Conventional wisdom tells us that the path to great accomplishments begins by setting ambitious goals and pursuing them with unwavering determination. Yet, this objective-driven approach can paradoxically hinder true innovation and breakthrough discoveries.

Instead, achievement is better conceived as an open-ended process of exploration and discovery.

At the heart of this perspective is the idea of discoveries existing in a “search space” – a vast realm encompassing all possible ideas, creations, and paths of inquiry. Significant achievements do not arise from narrowly pursuing predefined objectives, but from wandering this conceptual space, allowing one’s journey to be guided by

  • novelty,
  • interestingness,
  • and serendipitous connections.

A Foggy Lake

If we imagine a goal as an island on a foggy lake, we can’t predict what stepping stones we will uncover until we are right up next to it. And jumping from one stone to another, we don’t know which direction each stone will ultimately take us.

When vacuum tubes were first invented, nobody was trying to build a computer. It was invented as an investigation into electricity, not computing. Yet, decades later, scientists finally realized it could be used to build the first computer, the ENIAC.

Fixating on specific goals can blind us to such fruitful opportunities lying just outside our field of view.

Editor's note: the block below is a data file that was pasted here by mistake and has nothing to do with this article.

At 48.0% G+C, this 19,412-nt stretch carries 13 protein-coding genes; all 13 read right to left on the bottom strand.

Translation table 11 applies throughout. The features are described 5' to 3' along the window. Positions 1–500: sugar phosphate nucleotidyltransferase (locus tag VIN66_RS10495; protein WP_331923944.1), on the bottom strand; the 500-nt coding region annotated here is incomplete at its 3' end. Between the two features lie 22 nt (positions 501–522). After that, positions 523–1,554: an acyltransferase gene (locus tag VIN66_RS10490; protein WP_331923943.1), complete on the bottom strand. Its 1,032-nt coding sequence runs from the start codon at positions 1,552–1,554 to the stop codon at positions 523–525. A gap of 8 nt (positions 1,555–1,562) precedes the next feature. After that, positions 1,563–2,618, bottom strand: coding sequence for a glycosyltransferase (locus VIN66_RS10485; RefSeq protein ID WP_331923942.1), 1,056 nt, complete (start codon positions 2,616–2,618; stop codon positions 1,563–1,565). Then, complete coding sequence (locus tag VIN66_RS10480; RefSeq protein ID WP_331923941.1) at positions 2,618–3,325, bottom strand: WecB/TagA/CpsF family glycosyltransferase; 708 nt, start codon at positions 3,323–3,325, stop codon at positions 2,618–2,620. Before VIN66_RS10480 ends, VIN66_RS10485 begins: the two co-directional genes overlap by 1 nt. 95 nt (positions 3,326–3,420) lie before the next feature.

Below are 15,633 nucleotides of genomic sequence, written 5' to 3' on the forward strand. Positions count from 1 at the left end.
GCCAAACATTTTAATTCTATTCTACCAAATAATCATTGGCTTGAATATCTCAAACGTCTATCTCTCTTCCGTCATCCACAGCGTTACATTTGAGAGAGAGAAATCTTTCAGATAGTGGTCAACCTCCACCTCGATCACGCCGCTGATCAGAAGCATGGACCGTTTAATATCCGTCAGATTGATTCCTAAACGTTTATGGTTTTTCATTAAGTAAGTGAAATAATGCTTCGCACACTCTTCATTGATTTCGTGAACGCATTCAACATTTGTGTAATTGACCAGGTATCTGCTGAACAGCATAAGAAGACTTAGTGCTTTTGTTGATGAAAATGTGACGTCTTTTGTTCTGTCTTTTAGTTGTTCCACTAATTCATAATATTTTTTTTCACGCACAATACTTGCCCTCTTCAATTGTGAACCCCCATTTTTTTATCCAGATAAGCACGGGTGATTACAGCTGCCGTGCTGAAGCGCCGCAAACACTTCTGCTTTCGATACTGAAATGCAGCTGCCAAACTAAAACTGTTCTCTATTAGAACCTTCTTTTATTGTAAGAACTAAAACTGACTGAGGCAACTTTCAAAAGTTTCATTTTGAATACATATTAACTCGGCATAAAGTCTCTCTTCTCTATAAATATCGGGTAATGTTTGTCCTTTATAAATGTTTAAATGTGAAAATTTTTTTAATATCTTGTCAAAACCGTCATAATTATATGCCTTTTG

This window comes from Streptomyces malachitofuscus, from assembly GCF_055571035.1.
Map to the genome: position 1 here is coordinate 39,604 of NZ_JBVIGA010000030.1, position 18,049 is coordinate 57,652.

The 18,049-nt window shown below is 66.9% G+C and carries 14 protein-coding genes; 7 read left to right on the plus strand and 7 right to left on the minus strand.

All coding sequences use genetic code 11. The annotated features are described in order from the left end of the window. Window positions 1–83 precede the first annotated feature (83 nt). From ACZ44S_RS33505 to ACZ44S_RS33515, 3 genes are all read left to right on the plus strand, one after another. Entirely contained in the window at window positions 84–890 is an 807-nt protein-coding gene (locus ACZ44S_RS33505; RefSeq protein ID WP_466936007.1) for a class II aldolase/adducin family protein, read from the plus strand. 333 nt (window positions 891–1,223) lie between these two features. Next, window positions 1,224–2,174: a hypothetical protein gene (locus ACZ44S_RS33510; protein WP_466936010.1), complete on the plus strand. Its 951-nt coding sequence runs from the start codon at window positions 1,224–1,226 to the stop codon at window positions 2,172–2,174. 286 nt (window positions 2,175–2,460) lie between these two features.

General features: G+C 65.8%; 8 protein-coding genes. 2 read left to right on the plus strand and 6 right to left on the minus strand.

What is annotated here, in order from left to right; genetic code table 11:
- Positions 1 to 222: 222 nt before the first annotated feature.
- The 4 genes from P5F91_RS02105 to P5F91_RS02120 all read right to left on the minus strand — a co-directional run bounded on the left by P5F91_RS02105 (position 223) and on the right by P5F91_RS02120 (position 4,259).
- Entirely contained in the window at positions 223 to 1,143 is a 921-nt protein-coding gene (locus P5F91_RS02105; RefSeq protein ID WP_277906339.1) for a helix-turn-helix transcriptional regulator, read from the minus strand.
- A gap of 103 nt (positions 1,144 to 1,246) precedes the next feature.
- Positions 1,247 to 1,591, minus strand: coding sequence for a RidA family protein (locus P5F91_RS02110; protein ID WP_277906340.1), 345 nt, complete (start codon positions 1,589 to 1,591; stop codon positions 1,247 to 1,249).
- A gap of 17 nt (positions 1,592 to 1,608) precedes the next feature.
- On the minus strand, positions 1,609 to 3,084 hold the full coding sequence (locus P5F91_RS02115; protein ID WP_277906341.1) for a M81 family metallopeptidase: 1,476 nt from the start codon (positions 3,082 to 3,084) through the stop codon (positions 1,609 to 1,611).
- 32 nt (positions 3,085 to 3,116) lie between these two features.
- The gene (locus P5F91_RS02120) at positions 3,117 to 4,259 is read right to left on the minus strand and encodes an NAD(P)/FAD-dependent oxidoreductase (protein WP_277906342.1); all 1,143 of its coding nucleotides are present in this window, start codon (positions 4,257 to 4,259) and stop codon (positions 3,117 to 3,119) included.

The Treasure Hunter

Instead, the treasures of innovation reveal themselves through an exploratory process of collecting “stepping stones” – each new idea or experience serving as a potential springboard to further discoveries down unforeseen paths. This open-ended approach mirrors the way evolution itself operates, perpetually branching and complexifying without a final destination.

Crucially, this approach celebrates diversity of thought and approach. Disunity and differing perspectives, rather than being obstacles, become engines propelling exploration along divergent avenues of inquiry. Fields like science and research should be structured to cultivate this fertile dissonance.

In essence, the ethos of discovery rejects the myth of the elusive “magic bullet” objective in favor of the tenacious, open-minded treasure hunter – one who collects insights and experiences as stepping stones toward an open future brimming with unrealized potential. For it is only by surrendering our desperate grasp on predefined ambitions that we can embrace the uncertain path to genuine achievement.

Source: Why Greatness Cannot Be Planned